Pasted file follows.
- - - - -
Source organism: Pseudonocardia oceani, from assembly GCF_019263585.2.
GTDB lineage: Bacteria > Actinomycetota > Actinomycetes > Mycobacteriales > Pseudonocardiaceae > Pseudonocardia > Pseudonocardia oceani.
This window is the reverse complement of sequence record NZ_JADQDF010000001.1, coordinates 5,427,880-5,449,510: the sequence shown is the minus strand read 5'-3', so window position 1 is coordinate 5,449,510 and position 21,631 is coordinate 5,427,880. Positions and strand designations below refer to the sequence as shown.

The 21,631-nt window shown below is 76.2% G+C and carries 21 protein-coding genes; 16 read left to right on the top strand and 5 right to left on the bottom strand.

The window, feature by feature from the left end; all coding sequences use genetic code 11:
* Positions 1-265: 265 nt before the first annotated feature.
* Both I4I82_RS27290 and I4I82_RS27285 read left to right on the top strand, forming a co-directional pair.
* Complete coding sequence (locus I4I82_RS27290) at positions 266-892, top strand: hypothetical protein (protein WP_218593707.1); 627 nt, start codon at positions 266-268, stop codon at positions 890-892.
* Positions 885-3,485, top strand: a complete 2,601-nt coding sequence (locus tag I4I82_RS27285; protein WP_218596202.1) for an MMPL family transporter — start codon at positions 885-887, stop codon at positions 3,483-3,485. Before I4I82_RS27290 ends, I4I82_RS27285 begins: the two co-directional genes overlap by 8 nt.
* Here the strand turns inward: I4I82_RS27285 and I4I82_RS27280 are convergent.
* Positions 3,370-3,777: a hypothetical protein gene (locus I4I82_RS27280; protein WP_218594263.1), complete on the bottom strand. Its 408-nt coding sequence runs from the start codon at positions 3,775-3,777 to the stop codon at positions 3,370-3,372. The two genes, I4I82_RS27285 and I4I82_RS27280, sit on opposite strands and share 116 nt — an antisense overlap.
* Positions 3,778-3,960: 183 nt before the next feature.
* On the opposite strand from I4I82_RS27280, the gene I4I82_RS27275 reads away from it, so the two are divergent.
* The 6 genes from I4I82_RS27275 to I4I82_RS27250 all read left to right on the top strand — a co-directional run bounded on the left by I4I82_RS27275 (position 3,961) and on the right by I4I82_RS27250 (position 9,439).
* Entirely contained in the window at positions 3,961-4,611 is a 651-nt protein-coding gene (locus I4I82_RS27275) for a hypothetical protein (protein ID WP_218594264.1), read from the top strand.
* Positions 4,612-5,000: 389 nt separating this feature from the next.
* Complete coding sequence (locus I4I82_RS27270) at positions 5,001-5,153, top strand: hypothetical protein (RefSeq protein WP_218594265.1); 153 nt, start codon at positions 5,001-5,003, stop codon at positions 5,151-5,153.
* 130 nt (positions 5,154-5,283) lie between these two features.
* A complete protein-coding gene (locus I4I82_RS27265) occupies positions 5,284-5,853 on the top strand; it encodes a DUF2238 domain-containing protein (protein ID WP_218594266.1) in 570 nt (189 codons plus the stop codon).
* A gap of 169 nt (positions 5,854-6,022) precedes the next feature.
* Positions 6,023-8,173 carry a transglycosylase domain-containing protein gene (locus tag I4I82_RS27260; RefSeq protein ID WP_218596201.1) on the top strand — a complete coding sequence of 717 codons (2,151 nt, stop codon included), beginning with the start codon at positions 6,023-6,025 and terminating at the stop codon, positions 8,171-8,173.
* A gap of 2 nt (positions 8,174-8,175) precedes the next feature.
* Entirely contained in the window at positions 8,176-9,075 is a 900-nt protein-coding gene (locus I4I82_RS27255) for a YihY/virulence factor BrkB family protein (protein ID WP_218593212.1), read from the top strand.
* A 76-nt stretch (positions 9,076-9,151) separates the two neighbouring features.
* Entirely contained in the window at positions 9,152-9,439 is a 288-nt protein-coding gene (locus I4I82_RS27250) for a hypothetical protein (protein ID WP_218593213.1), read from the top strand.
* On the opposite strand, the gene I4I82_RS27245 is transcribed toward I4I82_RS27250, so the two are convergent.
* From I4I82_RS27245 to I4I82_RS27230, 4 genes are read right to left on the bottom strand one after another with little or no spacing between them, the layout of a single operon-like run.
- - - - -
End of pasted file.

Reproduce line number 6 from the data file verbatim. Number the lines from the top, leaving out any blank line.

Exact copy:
* Positions 1-265: 265 nt before the first annotated feature.